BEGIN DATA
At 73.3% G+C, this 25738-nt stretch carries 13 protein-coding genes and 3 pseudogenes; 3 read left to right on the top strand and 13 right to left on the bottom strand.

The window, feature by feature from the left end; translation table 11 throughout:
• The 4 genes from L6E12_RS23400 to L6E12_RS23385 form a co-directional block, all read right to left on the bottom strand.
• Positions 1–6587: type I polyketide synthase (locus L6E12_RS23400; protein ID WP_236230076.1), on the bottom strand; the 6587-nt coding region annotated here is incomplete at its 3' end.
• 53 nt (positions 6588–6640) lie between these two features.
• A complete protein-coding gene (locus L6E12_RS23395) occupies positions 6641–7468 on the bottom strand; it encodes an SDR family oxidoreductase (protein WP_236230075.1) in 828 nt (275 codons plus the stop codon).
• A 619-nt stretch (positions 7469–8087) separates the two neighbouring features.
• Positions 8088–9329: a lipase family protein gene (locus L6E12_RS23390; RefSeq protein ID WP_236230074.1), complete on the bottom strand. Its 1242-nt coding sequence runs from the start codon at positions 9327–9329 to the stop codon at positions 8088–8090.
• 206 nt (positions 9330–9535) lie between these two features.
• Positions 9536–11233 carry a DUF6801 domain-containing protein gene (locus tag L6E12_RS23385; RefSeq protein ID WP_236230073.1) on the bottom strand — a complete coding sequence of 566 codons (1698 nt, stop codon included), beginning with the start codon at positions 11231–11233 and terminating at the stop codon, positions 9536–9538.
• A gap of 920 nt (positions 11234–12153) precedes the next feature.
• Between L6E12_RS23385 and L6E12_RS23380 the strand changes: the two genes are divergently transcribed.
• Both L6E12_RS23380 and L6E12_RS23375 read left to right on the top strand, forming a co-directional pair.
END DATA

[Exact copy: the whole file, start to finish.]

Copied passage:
At 73.3% G+C, this 25738-nt stretch carries 13 protein-coding genes and 3 pseudogenes; 3 read left to right on the top strand and 13 right to left on the bottom strand.

The window, feature by feature from the left end; translation table 11 throughout:
• The 4 genes from L6E12_RS23400 to L6E12_RS23385 form a co-directional block, all read right to left on the bottom strand.
• Positions 1–6587: type I polyketide synthase (locus L6E12_RS23400; protein ID WP_236230076.1), on the bottom strand; the 6587-nt coding region annotated here is incomplete at its 3' end.
• 53 nt (positions 6588–6640) lie between these two features.
• A complete protein-coding gene (locus L6E12_RS23395) occupies positions 6641–7468 on the bottom strand; it encodes an SDR family oxidoreductase (protein WP_236230075.1) in 828 nt (275 codons plus the stop codon).
• A 619-nt stretch (positions 7469–8087) separates the two neighbouring features.
• Positions 8088–9329: a lipase family protein gene (locus L6E12_RS23390; RefSeq protein ID WP_236230074.1), complete on the bottom strand. Its 1242-nt coding sequence runs from the start codon at positions 9327–9329 to the stop codon at positions 8088–8090.
• 206 nt (positions 9330–9535) lie between these two features.
• Positions 9536–11233 carry a DUF6801 domain-containing protein gene (locus tag L6E12_RS23385; RefSeq protein ID WP_236230073.1) on the bottom strand — a complete coding sequence of 566 codons (1698 nt, stop codon included), beginning with the start codon at positions 11231–11233 and terminating at the stop codon, positions 9536–9538.
• A gap of 920 nt (positions 11234–12153) precedes the next feature.
• Between L6E12_RS23385 and L6E12_RS23380 the strand changes: the two genes are divergently transcribed.
• Both L6E12_RS23380 and L6E12_RS23375 read left to right on the top strand, forming a co-directional pair.